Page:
Colosseum The Colosseum, the grandest amphitheater ever made, stands as a symbol of the epic Roman Empire. The Flavian Amphitheater, commonly called the Colosseum, got its nickname because of its colossal dimensions and because of a colossal statue of Nero that was nearby. Construction of the amphitheater began in 70 A. D.
and was completed in 80 A. D. It is known for its multi-level system of vaults made of concrete. The elliptical amphitheater is 156 meters long, while its circumference is 527 meters. Built with travertino, tufa and bricks, its four story exterior wall was 50 meters high. Three of the four stories contain arches divided by columns in differing styles in this order, the first story has Doric style, the second story uses the Ionic styles and the third has the Corinthian.
The fourth story has no arches but is decorated with Corinthian lesen e. The Colosseum was also constructed with a covering system that sheltered spectators from rain or hot sun. Four entrances led into the arena with eighty arcades through which the people reached the upper stories. The public was seated on three possible ranges of seats, the lowest was reserved for knights, the middle was for citizens, the third and highest was for the common people. There was also a place where people could stand. The amphitheater could hold 50, 000 people.
Fights between gladiators, men and wild animals and navel fights took place in the Colosseum. Historians are not sure whether or not Christians were martyred during the imperial persecutions, but Pope Benedict XV declared the amphitheater consecrated to Christian martyrs. This papal measure saved the Colosseum from destruction as it was considered a real stone-quarry. According to an 18 th century prophecy, the end of the Colosseum is bound to the end of Rome and the end of Rome to that of the world. Earthquakes, spoliations of travertino and iron damaged it greatly until 1750 when sound restoration works began. Th Colosseum, had two major impacts on Roman culture, its tremendous architectural structure and its effect on the social lives of Romans.
"The Romans are often characterized as loving violent and cruel entertainment in the amphitheatres. It has been suggested that the games served the dual purpose of providing entertainment for the people and maintaining the political status quo." In today's society, the killing of humans and animals usually means a jail term, and seeing someone die is not something people go and see for fun. ...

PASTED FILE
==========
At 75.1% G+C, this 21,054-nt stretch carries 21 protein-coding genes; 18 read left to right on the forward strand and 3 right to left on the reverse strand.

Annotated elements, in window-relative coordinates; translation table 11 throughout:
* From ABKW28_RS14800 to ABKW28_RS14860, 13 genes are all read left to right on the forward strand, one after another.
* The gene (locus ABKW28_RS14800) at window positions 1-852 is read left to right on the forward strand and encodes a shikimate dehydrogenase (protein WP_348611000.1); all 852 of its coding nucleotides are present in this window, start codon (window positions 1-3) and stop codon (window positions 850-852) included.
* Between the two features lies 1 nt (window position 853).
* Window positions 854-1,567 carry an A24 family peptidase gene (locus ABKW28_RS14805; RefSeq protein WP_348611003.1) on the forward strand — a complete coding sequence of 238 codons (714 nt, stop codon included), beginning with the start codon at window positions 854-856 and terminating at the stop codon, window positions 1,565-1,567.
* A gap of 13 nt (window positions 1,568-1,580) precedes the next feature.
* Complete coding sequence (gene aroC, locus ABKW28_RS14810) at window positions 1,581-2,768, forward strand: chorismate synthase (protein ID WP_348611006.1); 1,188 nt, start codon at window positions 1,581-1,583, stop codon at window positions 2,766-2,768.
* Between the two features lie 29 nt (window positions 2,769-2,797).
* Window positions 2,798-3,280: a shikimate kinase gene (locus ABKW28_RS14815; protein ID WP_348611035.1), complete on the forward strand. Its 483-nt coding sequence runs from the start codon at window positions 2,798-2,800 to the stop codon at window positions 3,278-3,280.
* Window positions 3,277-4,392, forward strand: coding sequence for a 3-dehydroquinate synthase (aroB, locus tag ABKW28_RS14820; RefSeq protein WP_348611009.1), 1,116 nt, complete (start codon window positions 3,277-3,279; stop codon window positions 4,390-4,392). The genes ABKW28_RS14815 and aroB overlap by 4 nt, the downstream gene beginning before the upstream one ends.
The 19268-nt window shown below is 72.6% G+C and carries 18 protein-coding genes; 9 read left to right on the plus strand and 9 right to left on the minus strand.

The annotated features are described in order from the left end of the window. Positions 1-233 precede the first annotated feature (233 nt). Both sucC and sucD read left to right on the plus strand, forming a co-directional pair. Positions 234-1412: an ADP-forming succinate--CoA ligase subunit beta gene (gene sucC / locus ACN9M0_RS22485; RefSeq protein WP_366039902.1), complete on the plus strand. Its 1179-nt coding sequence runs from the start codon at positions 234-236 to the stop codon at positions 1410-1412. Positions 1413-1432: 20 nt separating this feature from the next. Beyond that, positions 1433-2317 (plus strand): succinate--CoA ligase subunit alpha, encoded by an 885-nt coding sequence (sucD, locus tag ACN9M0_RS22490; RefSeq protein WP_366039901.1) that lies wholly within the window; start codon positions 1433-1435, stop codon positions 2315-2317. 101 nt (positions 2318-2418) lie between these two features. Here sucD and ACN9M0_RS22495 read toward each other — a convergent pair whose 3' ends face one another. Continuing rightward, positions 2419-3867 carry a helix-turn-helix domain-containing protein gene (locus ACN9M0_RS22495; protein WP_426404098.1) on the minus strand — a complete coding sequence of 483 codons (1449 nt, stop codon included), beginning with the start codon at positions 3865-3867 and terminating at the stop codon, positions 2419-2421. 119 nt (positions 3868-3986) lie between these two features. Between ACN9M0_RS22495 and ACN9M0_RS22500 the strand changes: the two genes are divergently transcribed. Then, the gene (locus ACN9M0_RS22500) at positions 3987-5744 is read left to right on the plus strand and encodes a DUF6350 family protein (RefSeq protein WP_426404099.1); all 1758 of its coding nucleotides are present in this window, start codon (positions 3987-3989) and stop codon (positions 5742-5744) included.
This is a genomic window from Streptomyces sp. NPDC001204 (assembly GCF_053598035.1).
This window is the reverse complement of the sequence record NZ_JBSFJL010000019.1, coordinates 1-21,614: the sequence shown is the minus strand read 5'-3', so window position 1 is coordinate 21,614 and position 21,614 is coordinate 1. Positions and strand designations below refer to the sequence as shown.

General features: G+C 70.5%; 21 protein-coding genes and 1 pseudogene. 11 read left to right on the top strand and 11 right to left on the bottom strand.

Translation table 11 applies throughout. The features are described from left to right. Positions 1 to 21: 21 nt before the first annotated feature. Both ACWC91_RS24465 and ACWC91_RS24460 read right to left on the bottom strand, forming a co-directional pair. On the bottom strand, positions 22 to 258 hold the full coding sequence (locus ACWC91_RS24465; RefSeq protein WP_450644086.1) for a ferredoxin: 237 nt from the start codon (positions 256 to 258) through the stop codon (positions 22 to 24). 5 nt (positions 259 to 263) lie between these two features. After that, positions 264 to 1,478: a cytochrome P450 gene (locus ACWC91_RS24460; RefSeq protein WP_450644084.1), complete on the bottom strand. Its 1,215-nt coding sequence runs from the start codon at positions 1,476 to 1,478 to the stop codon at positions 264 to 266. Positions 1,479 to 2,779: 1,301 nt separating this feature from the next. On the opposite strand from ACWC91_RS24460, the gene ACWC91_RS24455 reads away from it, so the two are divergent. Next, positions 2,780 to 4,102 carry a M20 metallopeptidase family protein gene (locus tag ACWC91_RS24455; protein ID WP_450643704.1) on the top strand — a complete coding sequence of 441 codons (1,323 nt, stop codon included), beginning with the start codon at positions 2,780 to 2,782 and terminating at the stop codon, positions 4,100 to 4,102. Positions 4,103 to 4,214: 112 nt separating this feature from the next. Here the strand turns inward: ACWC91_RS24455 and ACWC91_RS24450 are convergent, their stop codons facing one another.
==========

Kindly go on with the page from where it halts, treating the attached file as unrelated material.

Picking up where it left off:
The Colosseum is a monument to architectural styles that were popular in the era of the Roman Empire. In the construction of the Colosseum, the brightest minds in architecture were brought together to construct this amphitheater which was unlike anything built before. The methods, styles and materials used in construction were state-of-the-art for the time and still stand today as a monument to the great Roman Empire. The Colosseum brought thousands of people together for political reasons, such as for the speaking of a leader or another important figure, and for entertainment, such as a circus or chariot racing. Fights, between Gladiators, were also held in the colosseum.
It is believed that during the imperial persecutions, Christians were sent into the pit to be eaten by lions. They would even bring exotic animals, some of which most people had never seen, into the Colosseum to be hunted by warriors. These events helped unify the people while others polarized them. People came from all ends of the empire to watch events in the Amphitheater. This meant people coming in would get information and ideas and would take them back home. This would create cultural diffusion throughout the empire.
The Colosseum was the prototype for the development of modern stadiums and gathering places, such as football stadiums and convention centers. The Colosseum became a model for future students of architecture and engineering. Before the Flavian Amphitheater, construction of amphitheaters depended on location. Because the Greeks did not know how to build artificial slopes in the seats, they had to make the seats on the side of a hill with the stage or center area below. With the construction of the Colosseum it was possible to make them anywhere they wanted to. Now stadiums can be constructed anywhere, no longer dependent on the natural landscape, thereby letting people gather for social and political and entertainment reasons..
Bernard Lewis is Cleveland E. Dodge Professor Emeritus of Near Eastern Studies, and Long-Term Member of the Institute for Advance Study, Princeton University. He was educated in the University of London, primarily but not entirely at the School of Oriental and African Studies, where He took both his B. A. (Honors in History) and his Ph. D.His B. A. degree was in History with special reference to ...